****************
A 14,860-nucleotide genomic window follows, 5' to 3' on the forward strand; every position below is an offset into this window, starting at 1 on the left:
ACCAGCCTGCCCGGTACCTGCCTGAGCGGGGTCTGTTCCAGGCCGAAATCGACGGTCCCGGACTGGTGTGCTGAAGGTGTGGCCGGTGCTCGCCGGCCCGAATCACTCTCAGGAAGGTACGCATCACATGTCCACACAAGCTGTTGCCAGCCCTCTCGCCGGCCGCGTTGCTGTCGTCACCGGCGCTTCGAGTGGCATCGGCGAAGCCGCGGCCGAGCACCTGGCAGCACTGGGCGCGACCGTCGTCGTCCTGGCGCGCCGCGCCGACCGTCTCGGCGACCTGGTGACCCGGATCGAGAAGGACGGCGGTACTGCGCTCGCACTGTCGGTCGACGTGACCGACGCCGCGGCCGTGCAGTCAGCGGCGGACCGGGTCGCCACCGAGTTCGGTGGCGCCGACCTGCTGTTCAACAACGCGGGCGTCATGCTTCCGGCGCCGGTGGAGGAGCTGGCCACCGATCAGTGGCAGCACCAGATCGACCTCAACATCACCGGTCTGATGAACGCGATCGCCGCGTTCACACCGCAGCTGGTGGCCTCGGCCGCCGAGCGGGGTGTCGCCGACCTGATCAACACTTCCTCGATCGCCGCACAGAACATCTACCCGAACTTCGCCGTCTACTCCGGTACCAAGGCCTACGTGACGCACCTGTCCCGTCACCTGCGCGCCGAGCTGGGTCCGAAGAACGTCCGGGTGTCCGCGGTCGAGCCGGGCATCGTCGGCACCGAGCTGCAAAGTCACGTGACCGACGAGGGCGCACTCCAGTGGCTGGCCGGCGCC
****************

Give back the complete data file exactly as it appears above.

A 14,860-nucleotide genomic window follows, 5' to 3' on the forward strand; every position below is an offset into this window, starting at 1 on the left:
ACCAGCCTGCCCGGTACCTGCCTGAGCGGGGTCTGTTCCAGGCCGAAATCGACGGTCCCGGACTGGTGTGCTGAAGGTGTGGCCGGTGCTCGCCGGCCCGAATCACTCTCAGGAAGGTACGCATCACATGTCCACACAAGCTGTTGCCAGCCCTCTCGCCGGCCGCGTTGCTGTCGTCACCGGCGCTTCGAGTGGCATCGGCGAAGCCGCGGCCGAGCACCTGGCAGCACTGGGCGCGACCGTCGTCGTCCTGGCGCGCCGCGCCGACCGTCTCGGCGACCTGGTGACCCGGATCGAGAAGGACGGCGGTACTGCGCTCGCACTGTCGGTCGACGTGACCGACGCCGCGGCCGTGCAGTCAGCGGCGGACCGGGTCGCCACCGAGTTCGGTGGCGCCGACCTGCTGTTCAACAACGCGGGCGTCATGCTTCCGGCGCCGGTGGAGGAGCTGGCCACCGATCAGTGGCAGCACCAGATCGACCTCAACATCACCGGTCTGATGAACGCGATCGCCGCGTTCACACCGCAGCTGGTGGCCTCGGCCGCCGAGCGGGGTGTCGCCGACCTGATCAACACTTCCTCGATCGCCGCACAGAACATCTACCCGAACTTCGCCGTCTACTCCGGTACCAAGGCCTACGTGACGCACCTGTCCCGTCACCTGCGCGCCGAGCTGGGTCCGAAGAACGTCCGGGTGTCCGCGGTCGAGCCGGGCATCGTCGGCACCGAGCTGCAAAGTCACGTGACCGACGAGGGCGCACTCCAGTGGCTGGCCGGCGCC